we'll send you in her place.

                   Iwanowa's grandmother lived with the family and
                   needed her mother's care. Iwanowa's father and
                   brothers were fighting the war. Elsa knew she had no

                   The Germans allowed each person one suitcase.
                   Iwanowa brought underwear, dresses, photos and her
                   grandmother's blue coat. The soldiers crammed her and
                   about 100 other young people on a boxcar. It was Oct.
                   6, 1942. Two weeks later, the train arrived in
                   Wuppertal, Germany.

                   "They divided us there -- some go to the peasants, some
                   go to the city," Iwanowa recalled.

                   The Germans forced Iwanowa and other girls to stand
                   naked for a day while their clothes were disinfected.

                   By the end of 1944, researchers say, one of every five
                   workers in the Reich was a foreigner -- as many as 12
                   million in all. Many, like Iwanowa, were non-Jewish
                   Slavs, whom the Nazis considered inferior.

                   The workers eventually would get two labels.
                   Kidnapped foreigners would be referred to as forced
                   laborers; concentration-camp inmates who did outside
                   work became known as slave laborers.

                   From Wuppertal, the Germans took Iwanowa to the
                   Ford factory in Cologne. Iwanowa's home for the next
                   2 1/2 years was a wooden barracks surrounded by
                   barbed wire and guarded by attack dogs.

                   The Cologne plant

                   Twelve years earlier,
                   in 1930, Henry Ford
                   had laid the
                   cornerstone for the
                   Cologne plant. It
                   evolved into a
                   sprawling complex
                   along the Rhine,
                   though Ford never
                   had a large share of
                   the German market
                   before the war.
                   owned 52 percent of
                   Ford-Germany by the late 1930s.

                   After Hitler came to power in 1933, Ford-Germany was
                   forced to deal with increasing government demands.
                   Cars had to be made of standard German-made parts.
                   Germans had to run the company.

                   Ford resisted some of the demands, and its relationship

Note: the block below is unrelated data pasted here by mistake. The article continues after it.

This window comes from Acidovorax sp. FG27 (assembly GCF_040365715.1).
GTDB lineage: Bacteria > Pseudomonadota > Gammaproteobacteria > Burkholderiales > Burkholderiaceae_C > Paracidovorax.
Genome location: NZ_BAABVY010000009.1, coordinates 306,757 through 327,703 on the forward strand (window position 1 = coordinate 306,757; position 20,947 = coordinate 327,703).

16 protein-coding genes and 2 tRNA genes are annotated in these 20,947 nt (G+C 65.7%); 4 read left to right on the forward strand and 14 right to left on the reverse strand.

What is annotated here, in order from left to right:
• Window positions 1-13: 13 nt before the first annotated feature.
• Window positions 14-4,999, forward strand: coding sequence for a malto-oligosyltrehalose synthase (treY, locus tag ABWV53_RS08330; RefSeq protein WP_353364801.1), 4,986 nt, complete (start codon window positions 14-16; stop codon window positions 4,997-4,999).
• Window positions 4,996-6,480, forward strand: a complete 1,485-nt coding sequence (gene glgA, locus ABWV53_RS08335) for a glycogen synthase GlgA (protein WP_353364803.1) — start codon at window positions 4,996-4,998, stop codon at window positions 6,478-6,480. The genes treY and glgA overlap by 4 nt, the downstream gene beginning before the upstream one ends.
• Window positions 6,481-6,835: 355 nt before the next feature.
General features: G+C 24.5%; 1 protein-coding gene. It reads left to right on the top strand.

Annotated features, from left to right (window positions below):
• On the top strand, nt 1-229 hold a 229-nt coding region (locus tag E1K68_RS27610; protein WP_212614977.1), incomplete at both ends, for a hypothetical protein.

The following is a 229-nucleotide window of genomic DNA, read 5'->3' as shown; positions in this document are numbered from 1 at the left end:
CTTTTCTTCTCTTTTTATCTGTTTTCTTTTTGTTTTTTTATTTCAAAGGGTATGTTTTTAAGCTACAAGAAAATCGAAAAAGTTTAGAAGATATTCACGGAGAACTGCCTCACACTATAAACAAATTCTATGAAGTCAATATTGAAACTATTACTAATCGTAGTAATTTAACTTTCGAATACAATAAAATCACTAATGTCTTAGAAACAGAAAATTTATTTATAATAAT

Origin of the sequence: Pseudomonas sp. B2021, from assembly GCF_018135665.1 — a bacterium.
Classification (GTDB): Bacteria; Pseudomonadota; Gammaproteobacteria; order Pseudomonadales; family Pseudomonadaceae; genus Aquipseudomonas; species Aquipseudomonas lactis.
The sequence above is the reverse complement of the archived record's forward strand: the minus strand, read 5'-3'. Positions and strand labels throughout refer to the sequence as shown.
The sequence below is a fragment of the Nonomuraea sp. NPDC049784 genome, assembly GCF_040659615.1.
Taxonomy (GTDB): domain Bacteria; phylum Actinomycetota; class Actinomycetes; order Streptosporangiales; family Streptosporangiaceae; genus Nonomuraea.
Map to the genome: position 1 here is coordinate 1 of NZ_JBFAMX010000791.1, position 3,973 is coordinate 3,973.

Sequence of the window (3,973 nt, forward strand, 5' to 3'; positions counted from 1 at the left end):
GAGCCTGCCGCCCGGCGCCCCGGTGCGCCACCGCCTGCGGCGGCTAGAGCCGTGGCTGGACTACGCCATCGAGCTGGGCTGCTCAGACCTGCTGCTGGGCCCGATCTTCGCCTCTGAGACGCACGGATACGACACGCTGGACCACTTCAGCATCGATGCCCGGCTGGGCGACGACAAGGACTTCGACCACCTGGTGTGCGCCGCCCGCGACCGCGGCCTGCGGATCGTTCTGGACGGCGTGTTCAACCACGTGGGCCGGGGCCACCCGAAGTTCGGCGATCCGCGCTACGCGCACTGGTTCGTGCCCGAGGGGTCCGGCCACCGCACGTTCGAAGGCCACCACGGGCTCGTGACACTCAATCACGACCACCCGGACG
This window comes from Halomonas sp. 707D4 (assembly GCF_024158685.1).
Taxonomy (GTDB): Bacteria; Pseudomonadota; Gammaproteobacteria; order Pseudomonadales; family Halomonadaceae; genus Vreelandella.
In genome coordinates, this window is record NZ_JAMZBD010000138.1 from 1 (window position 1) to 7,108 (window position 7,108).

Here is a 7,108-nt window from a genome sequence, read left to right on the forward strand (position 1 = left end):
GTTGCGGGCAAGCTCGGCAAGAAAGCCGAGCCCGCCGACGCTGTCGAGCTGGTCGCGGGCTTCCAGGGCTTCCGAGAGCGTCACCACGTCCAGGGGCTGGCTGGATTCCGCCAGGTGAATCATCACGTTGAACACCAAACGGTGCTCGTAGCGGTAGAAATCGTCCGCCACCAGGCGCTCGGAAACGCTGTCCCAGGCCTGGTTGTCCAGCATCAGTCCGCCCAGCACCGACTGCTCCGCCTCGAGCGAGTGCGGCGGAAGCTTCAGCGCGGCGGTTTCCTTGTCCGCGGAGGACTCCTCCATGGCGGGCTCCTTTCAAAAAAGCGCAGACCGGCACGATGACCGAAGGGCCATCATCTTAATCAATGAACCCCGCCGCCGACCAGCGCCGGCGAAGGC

with the government was often contentious. Seizure of
                   Ford property was a constant threat, but the company
                   received a boost at a 1936 Berlin auto show when
                   Hitler visited the Ford exhibit and praised Henry Ford,
                   and Hitler's chief aide, Hermann Goering, bought a

                   In 1937, with Hitler needing more industrial might as he
                   geared up for war, Ford-Germany earned approval to
                   perform government work.

                   Hitler invaded Austria in March 1938. By this time
                   Ford-Germany had decided to begin work on another
                   assembly plant, this one near Berlin. With Dearborn's
                   approval, Ford-Germany had begun to pursue
                   government contracts. The vehicles were intended for
                   military use, U.S. government records show.

                   "Even before the war, a portion of German Ford had
                   with Dearborn's consent become an arsenal of Nazism,
                   at least for military vehicles," concluded a post-war
                   report by the U.S. Army. The report said 15 percent to
                   20 percent of the German army's 1942 total of 650,000
                   vehicles were Ford-built.

                   "Ford trucks prominent in the supply lines of the
                   German army were understandably an unpleasant sight
                   to men in our Army," the report said, adding that the
                   Third Reich "used German Ford and its cooperative
                   parent in Dearborn as a direct means of stockpiling raw
                   materials needed for war."

                   According to historians Mira Wilkins and Frank Hill,
                   who in the 1960s examined the history of Ford's
                   overseas empire with the company's cooperation,
                   Ford-Dearborn Vice President Charles Sorensen
                   "scoffed at the danger of war and felt that orders from
                   the regime would simply help the company." The
                   authors said cooperation with Hitler's government was
                   the only way the company could survive in Germany.

                   1936 BERLIN AUTO SHOW: Adolf Hitler visits the
                   Ford exhibit at a 1936 Berlin auto show, a publicity boon
                   for the company. Hitler praised Henry Ford; his chief
                   aide, Hermann Goering, bought a Ford. 

                   Sixty years later, dealing with the Germans in the late
                   1930s may appear unseemly, but it was not illegal. The
                   United States was not at war, and as Ford Motor
                   attorney Robert Biskup noted last week, "The U.S.
                   government maintained diplomatic relations with
                   Germany until the outbreak of war."

                   While his German plant was helping to prepare the
                   Reich for war, Henry Ford at first resisted producing
                   armaments for Britain.

                   After Pearl Harbor, though, Ford Motor in the United